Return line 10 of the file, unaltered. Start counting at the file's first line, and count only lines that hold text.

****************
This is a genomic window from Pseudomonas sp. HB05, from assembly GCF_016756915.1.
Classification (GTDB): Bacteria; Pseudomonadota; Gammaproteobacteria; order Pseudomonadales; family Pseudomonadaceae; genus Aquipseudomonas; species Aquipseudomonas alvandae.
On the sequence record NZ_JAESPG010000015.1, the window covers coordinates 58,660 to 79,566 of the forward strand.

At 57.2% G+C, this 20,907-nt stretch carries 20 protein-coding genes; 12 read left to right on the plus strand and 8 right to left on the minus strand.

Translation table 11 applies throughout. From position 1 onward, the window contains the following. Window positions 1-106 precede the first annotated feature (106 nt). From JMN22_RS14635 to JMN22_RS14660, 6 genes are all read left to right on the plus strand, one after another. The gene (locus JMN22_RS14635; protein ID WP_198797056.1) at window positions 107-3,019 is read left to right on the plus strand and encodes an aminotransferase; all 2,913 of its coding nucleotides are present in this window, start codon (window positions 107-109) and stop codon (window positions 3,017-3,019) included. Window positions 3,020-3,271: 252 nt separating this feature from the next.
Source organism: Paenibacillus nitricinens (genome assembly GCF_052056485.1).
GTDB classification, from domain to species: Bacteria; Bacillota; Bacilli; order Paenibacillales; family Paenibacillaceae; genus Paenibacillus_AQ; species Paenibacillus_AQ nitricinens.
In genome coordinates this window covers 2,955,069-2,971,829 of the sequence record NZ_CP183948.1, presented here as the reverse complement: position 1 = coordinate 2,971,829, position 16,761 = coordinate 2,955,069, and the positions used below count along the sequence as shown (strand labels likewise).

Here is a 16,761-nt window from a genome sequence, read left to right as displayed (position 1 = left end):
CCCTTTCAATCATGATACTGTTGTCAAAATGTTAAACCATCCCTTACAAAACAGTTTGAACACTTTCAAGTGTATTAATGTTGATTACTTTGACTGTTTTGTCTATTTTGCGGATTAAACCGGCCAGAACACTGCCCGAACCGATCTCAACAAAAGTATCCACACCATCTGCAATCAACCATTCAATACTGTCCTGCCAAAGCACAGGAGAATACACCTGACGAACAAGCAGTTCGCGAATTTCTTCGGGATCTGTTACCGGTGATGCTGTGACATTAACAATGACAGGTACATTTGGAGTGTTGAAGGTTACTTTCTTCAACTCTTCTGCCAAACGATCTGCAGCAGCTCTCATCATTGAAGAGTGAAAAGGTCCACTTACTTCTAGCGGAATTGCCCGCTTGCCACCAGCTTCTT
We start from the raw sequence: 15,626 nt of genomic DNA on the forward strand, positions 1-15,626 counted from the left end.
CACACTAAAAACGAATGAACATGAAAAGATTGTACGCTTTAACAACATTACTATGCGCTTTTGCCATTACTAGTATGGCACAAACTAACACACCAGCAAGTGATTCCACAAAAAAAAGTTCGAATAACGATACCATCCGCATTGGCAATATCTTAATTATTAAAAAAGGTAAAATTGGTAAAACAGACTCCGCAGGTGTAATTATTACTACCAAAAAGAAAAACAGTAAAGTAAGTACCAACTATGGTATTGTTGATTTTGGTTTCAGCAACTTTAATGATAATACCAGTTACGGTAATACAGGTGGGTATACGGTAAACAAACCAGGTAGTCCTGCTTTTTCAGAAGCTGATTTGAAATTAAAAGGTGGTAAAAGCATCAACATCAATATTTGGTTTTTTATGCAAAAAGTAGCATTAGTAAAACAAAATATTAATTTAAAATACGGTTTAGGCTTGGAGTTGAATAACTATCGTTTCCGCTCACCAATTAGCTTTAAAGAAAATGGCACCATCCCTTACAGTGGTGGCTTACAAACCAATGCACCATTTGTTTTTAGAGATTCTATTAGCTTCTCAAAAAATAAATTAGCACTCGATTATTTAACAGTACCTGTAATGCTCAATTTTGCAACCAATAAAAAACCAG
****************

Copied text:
CCCTTTCAATCATGATACTGTTGTCAAAATGTTAAACCATCCCTTACAAAACAGTTTGAACACTTTCAAGTGTATTAATGTTGATTACTTTGACTGTTTTGTCTATTTTGCGGATTAAACCGGCCAGAACACTGCCCGAACCGATCTCAACAAAAGTATCCACACCATCTGCAATCAACCATTCAATACTGTCCTGCCAAAGCACAGGAGAATACACCTGACGAACAAGCAGTTCGCGAATTTCTTCGGGATCTGTTACCGGTGATGCTGTGACATTAACAATGACAGGTACATTTGGAGTGTTGAAGGTTACTTTCTTCAACTCTTCTGCCAAACGATCTGCAGCAGCTCTCATCATTGAAGAGTGAAAAGGTCCACTTACTTCTAGCGGAATTGCCCGCTTGCCACCAGCTTCTT